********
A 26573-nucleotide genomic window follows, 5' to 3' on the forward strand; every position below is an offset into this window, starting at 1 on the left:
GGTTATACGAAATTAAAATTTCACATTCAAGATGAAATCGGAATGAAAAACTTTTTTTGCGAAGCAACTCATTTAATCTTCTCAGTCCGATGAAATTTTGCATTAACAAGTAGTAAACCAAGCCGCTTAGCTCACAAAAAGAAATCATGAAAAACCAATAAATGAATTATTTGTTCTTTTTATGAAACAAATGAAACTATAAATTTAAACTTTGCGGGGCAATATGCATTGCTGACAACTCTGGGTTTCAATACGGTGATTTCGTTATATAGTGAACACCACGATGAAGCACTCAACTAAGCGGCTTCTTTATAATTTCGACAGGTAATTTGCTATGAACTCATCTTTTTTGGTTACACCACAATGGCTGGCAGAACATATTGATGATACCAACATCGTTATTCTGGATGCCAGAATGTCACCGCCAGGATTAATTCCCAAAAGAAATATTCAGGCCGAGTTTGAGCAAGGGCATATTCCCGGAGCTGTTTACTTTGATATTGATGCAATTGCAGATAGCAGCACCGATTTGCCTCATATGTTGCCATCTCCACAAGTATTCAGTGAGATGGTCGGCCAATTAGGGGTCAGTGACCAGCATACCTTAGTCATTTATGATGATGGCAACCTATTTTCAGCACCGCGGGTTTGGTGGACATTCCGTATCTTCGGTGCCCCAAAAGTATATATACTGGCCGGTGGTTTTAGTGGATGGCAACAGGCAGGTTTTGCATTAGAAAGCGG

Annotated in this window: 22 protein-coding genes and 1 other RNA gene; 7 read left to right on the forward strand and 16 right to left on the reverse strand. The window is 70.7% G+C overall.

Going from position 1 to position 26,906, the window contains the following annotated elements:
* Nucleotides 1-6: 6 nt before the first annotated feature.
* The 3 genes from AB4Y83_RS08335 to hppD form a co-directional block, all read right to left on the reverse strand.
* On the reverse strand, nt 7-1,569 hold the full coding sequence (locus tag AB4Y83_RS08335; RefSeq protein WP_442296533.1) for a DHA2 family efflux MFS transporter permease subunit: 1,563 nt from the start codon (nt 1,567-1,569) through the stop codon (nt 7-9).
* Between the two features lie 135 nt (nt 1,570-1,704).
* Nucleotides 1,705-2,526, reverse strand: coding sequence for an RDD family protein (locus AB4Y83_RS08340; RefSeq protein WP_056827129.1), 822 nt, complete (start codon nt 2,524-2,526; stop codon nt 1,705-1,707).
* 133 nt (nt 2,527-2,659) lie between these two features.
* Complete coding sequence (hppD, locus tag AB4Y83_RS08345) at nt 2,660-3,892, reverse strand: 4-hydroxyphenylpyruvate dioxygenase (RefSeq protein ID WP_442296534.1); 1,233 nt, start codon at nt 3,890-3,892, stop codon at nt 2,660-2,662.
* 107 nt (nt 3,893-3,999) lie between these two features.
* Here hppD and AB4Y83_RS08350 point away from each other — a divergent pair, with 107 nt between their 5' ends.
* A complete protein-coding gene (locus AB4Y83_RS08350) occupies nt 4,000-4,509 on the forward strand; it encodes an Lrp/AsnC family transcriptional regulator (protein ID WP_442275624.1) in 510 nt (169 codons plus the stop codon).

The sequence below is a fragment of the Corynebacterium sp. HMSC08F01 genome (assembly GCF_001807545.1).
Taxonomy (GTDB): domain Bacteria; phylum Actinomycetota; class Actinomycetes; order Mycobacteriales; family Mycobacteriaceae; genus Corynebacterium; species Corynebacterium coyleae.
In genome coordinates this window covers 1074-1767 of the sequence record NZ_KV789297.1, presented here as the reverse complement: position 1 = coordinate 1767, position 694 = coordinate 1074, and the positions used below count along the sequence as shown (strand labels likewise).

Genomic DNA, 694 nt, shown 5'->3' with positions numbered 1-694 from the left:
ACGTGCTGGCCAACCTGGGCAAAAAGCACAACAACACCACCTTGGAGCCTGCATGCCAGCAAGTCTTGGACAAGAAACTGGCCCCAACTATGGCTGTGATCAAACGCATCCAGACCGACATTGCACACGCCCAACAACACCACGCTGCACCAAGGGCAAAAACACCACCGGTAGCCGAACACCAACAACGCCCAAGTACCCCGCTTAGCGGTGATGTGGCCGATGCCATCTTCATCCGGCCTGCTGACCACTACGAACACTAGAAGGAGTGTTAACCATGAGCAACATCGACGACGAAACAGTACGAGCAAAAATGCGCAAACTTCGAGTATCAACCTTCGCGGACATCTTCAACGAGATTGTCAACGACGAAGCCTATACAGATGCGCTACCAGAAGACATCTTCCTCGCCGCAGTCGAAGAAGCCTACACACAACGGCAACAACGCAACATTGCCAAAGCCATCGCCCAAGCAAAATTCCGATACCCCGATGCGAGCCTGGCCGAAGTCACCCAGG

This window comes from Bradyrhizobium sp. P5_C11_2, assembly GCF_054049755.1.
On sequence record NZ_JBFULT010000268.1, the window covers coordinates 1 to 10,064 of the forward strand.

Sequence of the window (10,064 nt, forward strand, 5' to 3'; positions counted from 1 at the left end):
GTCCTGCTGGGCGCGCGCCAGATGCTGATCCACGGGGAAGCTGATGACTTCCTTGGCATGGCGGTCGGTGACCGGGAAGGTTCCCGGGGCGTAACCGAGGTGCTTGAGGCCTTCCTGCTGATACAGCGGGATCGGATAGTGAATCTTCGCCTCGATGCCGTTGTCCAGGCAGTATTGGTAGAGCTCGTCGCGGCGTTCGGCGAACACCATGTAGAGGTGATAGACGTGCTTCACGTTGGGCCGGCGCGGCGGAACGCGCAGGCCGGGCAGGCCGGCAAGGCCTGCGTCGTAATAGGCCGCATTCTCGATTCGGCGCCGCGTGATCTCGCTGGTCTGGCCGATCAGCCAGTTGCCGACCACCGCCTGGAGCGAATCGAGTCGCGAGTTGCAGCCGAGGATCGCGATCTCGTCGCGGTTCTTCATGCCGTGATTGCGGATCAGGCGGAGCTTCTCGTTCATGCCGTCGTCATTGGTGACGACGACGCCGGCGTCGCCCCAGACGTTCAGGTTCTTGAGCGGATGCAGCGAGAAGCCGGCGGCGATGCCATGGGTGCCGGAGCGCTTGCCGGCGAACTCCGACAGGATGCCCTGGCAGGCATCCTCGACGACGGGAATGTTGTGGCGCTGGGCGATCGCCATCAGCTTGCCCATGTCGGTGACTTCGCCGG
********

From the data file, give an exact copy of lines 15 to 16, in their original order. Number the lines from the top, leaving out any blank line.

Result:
The sequence below is a fragment of the Corynebacterium sp. HMSC08F01 genome (assembly GCF_001807545.1).
Taxonomy (GTDB): domain Bacteria; phylum Actinomycetota; class Actinomycetes; order Mycobacteriales; family Mycobacteriaceae; genus Corynebacterium; species Corynebacterium coyleae.